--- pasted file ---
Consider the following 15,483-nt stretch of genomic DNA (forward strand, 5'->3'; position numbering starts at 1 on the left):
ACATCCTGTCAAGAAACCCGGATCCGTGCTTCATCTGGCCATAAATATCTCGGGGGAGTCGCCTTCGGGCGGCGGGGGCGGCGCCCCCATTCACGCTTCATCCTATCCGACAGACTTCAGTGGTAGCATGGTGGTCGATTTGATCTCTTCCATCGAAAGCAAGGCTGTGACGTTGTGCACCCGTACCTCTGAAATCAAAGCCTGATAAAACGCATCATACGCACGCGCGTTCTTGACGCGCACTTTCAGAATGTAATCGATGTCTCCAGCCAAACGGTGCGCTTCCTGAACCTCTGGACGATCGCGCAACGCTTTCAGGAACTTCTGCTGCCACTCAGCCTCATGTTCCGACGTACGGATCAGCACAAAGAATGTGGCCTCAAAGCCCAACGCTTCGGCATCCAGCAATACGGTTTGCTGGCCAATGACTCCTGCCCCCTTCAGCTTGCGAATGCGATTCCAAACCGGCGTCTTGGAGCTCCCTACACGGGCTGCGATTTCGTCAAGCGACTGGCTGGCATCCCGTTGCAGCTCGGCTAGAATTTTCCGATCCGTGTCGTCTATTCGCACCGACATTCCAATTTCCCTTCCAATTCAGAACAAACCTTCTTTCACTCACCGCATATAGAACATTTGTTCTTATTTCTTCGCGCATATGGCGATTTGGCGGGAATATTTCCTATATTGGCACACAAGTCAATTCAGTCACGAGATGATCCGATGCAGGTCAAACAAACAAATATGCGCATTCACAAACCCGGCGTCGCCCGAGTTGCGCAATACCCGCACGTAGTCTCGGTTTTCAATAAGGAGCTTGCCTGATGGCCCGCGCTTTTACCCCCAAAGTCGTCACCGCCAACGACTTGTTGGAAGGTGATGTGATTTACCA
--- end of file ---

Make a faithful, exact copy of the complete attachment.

Consider the following 15,483-nt stretch of genomic DNA (forward strand, 5'->3'; position numbering starts at 1 on the left):
ACATCCTGTCAAGAAACCCGGATCCGTGCTTCATCTGGCCATAAATATCTCGGGGGAGTCGCCTTCGGGCGGCGGGGGCGGCGCCCCCATTCACGCTTCATCCTATCCGACAGACTTCAGTGGTAGCATGGTGGTCGATTTGATCTCTTCCATCGAAAGCAAGGCTGTGACGTTGTGCACCCGTACCTCTGAAATCAAAGCCTGATAAAACGCATCATACGCACGCGCGTTCTTGACGCGCACTTTCAGAATGTAATCGATGTCTCCAGCCAAACGGTGCGCTTCCTGAACCTCTGGACGATCGCGCAACGCTTTCAGGAACTTCTGCTGCCACTCAGCCTCATGTTCCGACGTACGGATCAGCACAAAGAATGTGGCCTCAAAGCCCAACGCTTCGGCATCCAGCAATACGGTTTGCTGGCCAATGACTCCTGCCCCCTTCAGCTTGCGAATGCGATTCCAAACCGGCGTCTTGGAGCTCCCTACACGGGCTGCGATTTCGTCAAGCGACTGGCTGGCATCCCGTTGCAGCTCGGCTAGAATTTTCCGATCCGTGTCGTCTATTCGCACCGACATTCCAATTTCCCTTCCAATTCAGAACAAACCTTCTTTCACTCACCGCATATAGAACATTTGTTCTTATTTCTTCGCGCATATGGCGATTTGGCGGGAATATTTCCTATATTGGCACACAAGTCAATTCAGTCACGAGATGATCCGATGCAGGTCAAACAAACAAATATGCGCATTCACAAACCCGGCGTCGCCCGAGTTGCGCAATACCCGCACGTAGTCTCGGTTTTCAATAAGGAGCTTGCCTGATGGCCCGCGCTTTTACCCCCAAAGTCGTCACCGCCAACGACTTGTTGGAAGGTGATGTGATTTACCA